Like electric power systems, the field of communications - from early telegraphic systems to today's wireless voice and data networks - has been a focus of activity in the Electrical and Computer Engineering Department for most of its history. When radio emerged as an exciting new technology at the turn of the century, many of the department's faculty members and students became enthusiasts. They were among the first members of the WPI Wireless Association, which was formed in 1909 as the nation's first college amateur radio station.
Within two months of its founding, the association was on the air, keying out messages to other radio pioneers in Morse code on wireless sets built by students. In 1913, when the federal government began regulating radio transmissions and licensing broadcasters, WPI was given the call sign 1YK (which several years later became W1YK). In the years since, that call sign has become familiar to hams around the world (just after World War I, WPI's 50-watt signal was one of the first in the U.S. to be heard on the other side of the Atlantic) and even beyond this world (WPI amateur radio operators have spoken to astronauts on the space shuttle).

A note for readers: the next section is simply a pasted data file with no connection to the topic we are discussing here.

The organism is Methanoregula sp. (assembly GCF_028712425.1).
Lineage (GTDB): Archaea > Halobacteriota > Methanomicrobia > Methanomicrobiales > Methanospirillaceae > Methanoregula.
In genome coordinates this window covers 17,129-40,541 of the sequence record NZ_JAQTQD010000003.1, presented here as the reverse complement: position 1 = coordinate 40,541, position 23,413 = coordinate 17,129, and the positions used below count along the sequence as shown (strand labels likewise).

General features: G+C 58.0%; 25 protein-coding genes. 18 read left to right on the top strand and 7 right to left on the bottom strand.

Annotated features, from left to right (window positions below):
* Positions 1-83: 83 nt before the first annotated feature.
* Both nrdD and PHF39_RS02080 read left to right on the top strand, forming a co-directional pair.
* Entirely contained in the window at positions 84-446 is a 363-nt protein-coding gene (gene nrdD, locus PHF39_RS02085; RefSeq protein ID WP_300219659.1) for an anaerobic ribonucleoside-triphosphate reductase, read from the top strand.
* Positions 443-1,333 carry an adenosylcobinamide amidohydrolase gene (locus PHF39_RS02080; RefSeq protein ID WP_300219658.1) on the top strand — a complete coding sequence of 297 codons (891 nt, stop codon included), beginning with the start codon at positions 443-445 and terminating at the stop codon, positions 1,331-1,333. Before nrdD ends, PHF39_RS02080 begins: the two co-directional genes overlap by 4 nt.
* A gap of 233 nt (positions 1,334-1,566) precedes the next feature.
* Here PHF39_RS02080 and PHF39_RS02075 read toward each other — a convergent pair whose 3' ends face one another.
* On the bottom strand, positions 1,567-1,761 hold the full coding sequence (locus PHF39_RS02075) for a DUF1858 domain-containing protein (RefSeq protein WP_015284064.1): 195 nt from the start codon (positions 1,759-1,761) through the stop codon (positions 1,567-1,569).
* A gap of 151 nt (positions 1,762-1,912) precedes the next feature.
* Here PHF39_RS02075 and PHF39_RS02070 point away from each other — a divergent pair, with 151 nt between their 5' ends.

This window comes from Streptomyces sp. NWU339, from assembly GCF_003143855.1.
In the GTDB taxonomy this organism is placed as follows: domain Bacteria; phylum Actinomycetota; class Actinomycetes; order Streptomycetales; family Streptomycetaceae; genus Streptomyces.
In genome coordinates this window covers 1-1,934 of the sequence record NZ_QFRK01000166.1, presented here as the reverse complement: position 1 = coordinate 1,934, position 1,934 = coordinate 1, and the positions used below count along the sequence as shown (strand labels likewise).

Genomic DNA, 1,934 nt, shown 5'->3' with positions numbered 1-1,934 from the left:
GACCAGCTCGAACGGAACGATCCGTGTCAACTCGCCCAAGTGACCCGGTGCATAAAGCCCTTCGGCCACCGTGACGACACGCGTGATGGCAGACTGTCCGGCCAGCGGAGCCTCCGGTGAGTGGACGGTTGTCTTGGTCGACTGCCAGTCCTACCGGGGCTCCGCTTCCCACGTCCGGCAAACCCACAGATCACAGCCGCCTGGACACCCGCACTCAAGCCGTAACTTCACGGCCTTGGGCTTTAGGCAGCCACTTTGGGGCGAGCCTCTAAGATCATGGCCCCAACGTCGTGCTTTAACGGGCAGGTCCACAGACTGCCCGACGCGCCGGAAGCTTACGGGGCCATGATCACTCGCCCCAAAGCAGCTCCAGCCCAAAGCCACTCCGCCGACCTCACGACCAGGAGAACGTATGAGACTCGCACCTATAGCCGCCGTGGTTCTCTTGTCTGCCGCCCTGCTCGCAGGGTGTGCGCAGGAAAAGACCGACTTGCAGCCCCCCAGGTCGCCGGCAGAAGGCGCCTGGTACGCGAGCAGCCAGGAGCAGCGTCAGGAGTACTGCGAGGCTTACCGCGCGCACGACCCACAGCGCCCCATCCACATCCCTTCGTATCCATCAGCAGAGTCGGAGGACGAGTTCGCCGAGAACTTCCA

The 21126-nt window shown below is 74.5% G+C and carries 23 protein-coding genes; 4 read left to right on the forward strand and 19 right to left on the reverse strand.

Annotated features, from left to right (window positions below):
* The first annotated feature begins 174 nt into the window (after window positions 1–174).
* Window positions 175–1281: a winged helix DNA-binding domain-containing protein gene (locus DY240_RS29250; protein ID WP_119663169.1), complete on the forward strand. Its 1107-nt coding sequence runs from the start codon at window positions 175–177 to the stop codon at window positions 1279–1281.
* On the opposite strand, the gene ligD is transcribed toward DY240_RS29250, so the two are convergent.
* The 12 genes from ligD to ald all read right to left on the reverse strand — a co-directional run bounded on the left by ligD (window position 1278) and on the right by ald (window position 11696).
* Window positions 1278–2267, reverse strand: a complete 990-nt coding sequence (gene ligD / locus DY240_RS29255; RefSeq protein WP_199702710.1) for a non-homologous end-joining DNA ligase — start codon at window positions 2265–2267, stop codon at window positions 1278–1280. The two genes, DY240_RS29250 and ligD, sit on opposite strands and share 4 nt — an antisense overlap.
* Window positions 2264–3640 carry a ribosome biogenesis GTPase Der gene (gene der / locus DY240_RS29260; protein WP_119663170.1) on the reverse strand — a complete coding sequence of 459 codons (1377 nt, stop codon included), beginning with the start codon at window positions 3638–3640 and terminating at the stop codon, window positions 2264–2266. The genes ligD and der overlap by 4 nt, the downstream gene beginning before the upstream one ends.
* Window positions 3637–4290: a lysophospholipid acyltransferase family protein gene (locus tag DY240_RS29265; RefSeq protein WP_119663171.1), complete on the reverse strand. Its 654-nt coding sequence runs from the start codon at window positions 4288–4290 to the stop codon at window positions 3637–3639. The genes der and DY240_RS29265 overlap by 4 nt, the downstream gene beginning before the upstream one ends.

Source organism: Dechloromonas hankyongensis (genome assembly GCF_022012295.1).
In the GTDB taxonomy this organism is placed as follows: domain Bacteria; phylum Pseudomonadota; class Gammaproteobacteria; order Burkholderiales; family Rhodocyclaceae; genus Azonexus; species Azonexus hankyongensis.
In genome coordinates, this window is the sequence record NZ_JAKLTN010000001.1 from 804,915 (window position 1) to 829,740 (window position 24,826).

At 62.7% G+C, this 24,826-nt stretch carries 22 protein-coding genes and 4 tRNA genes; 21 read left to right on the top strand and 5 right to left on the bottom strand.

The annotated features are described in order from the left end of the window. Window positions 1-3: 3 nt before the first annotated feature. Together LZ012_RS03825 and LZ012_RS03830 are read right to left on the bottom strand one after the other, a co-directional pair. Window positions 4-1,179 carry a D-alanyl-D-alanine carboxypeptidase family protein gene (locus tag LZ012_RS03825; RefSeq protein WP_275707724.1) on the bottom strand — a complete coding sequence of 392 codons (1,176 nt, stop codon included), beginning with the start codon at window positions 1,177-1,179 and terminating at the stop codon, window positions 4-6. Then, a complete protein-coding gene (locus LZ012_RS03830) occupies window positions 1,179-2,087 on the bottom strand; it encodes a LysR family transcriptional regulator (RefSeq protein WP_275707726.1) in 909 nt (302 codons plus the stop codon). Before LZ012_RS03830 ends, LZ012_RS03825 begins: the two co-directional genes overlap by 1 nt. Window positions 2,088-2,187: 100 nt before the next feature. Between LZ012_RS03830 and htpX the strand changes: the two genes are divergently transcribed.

Today, nearly 90 years after its founding, the WPI Wireless Association remains active and continues to provide students an enjoyable and exciting way to put electrical engineering into action.
email@example.com Last modified: Tue Oct 05 09:24:49 EDT 1999